Trading card collecting seeing resurgence amid COVID-19 pandemic

Mid-South

WICHITA, Kan. (KSNW) — An old hobby is making a comeback amid the coronavirus pandemic: trading and selling sports cards.

“My love is in the vintage cards,” said Joe Ruocco, owner of Rock’s Duggout in North Wichita, Kansas.

Back in 1977, Ruocco turned his hobby into a business, “We would sell a box of cards for about $18. We would make about $6 profit.” Forty-four years later, business is booming.

Ruocco noticed the uptick when NBA player Zion Williamson was drafted. However, the pandemic turned it into a comeback classic.

“Their closets would be full of cards just dormant for decades and since they had time at home, they would go in and try to work on your cards,” he said.

The demand is going up as more people pick up the hobby.

“They’re making the same amount of it but there’s so many more collectors out there. and that’s what’s pushing the price market,” said Vince Oliver, Owner of Oliver’s Sports in South Wichita.

Some cards are making a pretty penny.

“I’ve seen cards that a year ago, I sold for $1,000 or $1,200 which was really high. They’re now selling for $25,000 and $35,000,” Oliver said.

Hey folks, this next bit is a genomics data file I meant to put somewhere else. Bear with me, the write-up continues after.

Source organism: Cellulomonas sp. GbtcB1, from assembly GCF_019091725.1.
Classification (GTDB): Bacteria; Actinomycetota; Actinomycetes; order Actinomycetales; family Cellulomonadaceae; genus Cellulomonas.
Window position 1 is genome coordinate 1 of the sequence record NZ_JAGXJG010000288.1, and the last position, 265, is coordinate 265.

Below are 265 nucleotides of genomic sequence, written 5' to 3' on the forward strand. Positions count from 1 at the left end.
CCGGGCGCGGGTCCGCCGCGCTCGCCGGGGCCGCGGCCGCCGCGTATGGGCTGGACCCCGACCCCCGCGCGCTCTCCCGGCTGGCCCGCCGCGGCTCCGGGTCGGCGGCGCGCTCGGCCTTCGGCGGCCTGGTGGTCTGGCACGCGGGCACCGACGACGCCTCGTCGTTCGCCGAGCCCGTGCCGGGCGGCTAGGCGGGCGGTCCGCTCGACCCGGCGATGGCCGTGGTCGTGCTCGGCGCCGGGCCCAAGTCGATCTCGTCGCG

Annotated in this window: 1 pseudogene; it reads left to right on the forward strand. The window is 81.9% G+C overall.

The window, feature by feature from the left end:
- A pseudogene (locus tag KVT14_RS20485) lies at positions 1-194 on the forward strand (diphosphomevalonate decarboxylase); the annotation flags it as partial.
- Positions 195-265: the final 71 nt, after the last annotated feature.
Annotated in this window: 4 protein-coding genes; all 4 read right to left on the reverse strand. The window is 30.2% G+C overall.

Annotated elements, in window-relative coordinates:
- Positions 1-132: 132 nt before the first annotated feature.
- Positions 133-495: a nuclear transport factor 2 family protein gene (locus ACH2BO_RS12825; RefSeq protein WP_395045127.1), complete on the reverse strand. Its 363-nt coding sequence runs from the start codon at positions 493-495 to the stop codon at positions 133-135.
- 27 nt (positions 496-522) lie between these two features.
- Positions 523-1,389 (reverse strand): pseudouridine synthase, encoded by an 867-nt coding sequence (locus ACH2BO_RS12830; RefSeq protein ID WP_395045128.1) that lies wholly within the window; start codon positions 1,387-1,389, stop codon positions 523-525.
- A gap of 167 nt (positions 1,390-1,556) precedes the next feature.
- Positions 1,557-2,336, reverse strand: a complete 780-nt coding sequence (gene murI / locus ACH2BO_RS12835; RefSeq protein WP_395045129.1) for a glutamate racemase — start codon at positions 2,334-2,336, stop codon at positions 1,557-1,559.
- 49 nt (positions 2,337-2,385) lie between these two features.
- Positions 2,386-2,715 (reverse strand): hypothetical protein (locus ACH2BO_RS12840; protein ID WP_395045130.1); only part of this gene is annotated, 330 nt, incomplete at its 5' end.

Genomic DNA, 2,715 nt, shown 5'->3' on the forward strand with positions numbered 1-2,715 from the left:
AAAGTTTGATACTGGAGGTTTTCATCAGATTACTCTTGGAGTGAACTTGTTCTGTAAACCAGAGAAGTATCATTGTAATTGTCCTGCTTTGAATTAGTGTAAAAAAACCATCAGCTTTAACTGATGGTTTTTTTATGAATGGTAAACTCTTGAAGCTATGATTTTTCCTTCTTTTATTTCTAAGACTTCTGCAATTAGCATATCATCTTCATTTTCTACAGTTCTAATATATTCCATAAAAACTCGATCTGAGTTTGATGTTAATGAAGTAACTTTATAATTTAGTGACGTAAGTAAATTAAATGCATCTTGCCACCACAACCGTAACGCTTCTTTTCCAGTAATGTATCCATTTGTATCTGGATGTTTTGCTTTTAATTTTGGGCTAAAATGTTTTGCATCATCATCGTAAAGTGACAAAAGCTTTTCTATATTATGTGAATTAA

Opening up each pack brings a rush for collectors.

“It’s great to see the fire into people’s eyes as they open up and get an expensive card,” Ruocco said.

While collecting can be an investment, both owners say it doesn’t have to be.

“You could still get 25-cent cards, dime cards, dollar cards, just make it fun and organize your cards,” Ruocco said.

“I get to see these kids come in and see their faces when they, you know, they pull out a Patrick Mahomes card out of my dollar bin. They don’t care that it’s only $1 it’s their favorite player,” Oliver said.

And the resurgence goes beyond sports cards.

“The Pokémon has gone absolutely ridiculous. I found two Pokémon that were marked at $25 and $35. Well, one of them I just got back from grading it’s worth $900 now,” Oliver said.

How long will this trend last? Ruocco said it all depends on how well rookie players do.

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